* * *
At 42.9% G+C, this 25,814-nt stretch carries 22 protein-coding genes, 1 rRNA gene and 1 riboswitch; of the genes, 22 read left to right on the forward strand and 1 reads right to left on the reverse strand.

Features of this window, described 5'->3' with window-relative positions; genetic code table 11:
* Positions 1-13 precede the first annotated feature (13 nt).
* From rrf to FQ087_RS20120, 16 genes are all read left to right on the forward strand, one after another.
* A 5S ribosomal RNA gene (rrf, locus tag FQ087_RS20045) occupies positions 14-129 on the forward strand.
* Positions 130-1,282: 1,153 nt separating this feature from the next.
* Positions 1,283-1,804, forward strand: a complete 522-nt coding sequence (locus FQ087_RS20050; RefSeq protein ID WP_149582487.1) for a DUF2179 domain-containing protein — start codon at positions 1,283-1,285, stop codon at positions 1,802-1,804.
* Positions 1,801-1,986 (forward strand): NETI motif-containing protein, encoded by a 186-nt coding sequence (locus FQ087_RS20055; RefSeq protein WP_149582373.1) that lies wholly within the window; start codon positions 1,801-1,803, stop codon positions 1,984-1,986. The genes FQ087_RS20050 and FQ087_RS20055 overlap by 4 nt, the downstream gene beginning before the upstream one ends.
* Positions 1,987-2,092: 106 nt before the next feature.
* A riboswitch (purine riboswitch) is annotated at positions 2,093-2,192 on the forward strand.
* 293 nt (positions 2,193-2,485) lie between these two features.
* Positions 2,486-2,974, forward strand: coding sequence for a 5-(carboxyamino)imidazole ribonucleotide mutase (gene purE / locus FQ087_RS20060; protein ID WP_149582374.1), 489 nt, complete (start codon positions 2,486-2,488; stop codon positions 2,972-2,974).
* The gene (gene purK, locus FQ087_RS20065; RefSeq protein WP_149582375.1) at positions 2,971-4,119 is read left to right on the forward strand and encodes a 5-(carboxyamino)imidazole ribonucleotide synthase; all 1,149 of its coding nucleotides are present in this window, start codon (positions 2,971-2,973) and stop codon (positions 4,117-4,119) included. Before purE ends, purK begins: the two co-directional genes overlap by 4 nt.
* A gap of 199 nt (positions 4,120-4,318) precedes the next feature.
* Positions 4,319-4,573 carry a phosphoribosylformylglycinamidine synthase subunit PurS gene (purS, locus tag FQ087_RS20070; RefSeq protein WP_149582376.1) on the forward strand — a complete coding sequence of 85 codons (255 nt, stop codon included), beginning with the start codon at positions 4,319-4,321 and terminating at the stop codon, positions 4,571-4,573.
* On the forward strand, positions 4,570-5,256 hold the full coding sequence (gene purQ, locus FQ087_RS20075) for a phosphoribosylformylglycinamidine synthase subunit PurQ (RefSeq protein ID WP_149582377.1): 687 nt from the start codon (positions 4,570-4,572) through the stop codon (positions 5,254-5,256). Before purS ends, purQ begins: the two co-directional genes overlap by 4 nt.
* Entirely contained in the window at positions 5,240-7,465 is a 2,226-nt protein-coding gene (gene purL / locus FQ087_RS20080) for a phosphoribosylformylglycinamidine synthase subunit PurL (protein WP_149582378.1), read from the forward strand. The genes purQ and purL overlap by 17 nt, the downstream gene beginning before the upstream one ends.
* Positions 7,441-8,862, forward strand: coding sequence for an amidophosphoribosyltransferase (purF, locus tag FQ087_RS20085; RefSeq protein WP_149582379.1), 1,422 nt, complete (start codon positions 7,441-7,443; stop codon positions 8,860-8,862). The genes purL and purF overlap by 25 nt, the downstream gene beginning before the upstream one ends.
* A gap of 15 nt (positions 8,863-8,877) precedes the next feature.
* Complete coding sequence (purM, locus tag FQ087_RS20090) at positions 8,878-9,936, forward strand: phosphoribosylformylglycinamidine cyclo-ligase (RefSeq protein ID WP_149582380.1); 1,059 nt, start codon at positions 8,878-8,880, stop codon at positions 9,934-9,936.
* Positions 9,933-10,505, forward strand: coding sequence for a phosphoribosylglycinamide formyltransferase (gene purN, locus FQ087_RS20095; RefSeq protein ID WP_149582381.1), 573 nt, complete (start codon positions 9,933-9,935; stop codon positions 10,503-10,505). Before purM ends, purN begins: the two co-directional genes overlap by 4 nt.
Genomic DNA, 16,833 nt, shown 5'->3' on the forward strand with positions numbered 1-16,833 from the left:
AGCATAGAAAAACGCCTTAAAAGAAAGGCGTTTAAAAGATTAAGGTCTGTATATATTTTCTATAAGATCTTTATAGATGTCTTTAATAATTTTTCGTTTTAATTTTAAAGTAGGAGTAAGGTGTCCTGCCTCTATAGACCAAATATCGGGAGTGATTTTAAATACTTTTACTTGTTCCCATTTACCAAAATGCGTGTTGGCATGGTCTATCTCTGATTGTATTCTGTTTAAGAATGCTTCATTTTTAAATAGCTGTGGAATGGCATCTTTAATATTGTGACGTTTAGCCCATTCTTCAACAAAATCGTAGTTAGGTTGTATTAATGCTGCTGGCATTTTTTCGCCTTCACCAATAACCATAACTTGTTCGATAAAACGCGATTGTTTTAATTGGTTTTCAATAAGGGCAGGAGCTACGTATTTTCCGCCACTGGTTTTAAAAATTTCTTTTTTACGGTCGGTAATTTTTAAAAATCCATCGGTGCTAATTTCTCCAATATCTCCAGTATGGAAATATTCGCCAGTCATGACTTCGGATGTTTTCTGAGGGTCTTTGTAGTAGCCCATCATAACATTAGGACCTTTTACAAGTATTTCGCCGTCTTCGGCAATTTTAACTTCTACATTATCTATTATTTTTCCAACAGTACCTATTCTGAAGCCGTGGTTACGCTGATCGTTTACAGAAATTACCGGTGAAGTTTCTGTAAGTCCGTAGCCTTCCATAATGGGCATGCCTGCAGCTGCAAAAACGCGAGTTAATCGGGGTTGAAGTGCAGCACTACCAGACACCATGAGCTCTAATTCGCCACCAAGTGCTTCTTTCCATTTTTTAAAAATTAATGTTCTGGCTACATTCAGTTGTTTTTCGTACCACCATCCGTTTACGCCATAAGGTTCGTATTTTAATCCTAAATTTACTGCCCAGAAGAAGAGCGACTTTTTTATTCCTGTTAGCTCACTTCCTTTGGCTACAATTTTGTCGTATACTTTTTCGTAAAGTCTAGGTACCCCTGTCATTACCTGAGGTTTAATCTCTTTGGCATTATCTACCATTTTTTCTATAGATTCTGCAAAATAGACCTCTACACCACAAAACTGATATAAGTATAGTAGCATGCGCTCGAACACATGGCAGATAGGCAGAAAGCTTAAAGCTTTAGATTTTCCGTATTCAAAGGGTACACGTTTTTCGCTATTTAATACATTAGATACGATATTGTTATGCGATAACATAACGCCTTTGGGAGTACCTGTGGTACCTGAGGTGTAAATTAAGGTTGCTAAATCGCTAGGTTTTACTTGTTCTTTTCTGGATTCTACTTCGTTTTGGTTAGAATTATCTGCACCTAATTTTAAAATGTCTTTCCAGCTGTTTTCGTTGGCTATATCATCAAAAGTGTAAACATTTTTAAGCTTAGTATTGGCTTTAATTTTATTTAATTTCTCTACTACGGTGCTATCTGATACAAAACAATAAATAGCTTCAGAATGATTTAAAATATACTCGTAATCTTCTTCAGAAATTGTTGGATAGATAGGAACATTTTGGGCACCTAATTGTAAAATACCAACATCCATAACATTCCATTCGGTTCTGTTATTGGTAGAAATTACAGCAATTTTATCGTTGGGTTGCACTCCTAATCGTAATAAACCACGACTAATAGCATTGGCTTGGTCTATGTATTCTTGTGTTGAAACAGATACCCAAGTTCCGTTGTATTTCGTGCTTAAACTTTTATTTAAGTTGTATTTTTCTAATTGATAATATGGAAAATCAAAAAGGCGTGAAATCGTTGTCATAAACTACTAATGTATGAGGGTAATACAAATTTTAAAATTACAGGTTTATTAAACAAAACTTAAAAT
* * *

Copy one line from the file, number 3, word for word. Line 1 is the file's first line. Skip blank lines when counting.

* Positions 1-13 precede the first annotated feature (13 nt).